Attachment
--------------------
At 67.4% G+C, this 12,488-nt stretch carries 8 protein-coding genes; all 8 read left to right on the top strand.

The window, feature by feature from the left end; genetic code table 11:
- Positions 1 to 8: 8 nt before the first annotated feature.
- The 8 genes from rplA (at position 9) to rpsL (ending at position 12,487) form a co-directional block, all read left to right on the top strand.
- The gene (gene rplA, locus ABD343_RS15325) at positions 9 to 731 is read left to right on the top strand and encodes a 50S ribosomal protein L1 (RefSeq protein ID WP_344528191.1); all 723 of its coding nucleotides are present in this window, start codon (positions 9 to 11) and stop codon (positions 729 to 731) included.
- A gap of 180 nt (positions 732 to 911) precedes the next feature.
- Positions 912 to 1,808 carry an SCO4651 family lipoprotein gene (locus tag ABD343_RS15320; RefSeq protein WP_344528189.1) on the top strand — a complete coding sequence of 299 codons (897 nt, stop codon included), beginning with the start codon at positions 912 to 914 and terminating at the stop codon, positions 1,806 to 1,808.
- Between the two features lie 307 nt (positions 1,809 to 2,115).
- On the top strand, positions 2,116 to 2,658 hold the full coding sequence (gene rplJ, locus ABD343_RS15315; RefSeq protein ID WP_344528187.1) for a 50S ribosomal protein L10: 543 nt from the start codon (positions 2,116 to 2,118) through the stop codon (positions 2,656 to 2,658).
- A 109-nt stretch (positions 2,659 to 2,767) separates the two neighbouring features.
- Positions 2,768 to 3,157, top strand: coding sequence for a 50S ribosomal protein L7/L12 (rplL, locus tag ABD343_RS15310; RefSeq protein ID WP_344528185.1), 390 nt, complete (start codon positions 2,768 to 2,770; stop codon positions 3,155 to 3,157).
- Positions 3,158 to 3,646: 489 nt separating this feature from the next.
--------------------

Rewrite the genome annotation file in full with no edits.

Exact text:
At 67.4% G+C, this 12,488-nt stretch carries 8 protein-coding genes; all 8 read left to right on the top strand.

The window, feature by feature from the left end; genetic code table 11:
- Positions 1 to 8: 8 nt before the first annotated feature.
- The 8 genes from rplA (at position 9) to rpsL (ending at position 12,487) form a co-directional block, all read left to right on the top strand.
- The gene (gene rplA, locus ABD343_RS15325) at positions 9 to 731 is read left to right on the top strand and encodes a 50S ribosomal protein L1 (RefSeq protein ID WP_344528191.1); all 723 of its coding nucleotides are present in this window, start codon (positions 9 to 11) and stop codon (positions 729 to 731) included.
- A gap of 180 nt (positions 732 to 911) precedes the next feature.
- Positions 912 to 1,808 carry an SCO4651 family lipoprotein gene (locus tag ABD343_RS15320; RefSeq protein WP_344528189.1) on the top strand — a complete coding sequence of 299 codons (897 nt, stop codon included), beginning with the start codon at positions 912 to 914 and terminating at the stop codon, positions 1,806 to 1,808.
- Between the two features lie 307 nt (positions 1,809 to 2,115).
- On the top strand, positions 2,116 to 2,658 hold the full coding sequence (gene rplJ, locus ABD343_RS15315; RefSeq protein ID WP_344528187.1) for a 50S ribosomal protein L10: 543 nt from the start codon (positions 2,116 to 2,118) through the stop codon (positions 2,656 to 2,658).
- A 109-nt stretch (positions 2,659 to 2,767) separates the two neighbouring features.
- Positions 2,768 to 3,157, top strand: coding sequence for a 50S ribosomal protein L7/L12 (rplL, locus tag ABD343_RS15310; RefSeq protein ID WP_344528185.1), 390 nt, complete (start codon positions 2,768 to 2,770; stop codon positions 3,155 to 3,157).
- Positions 3,158 to 3,646: 489 nt separating this feature from the next.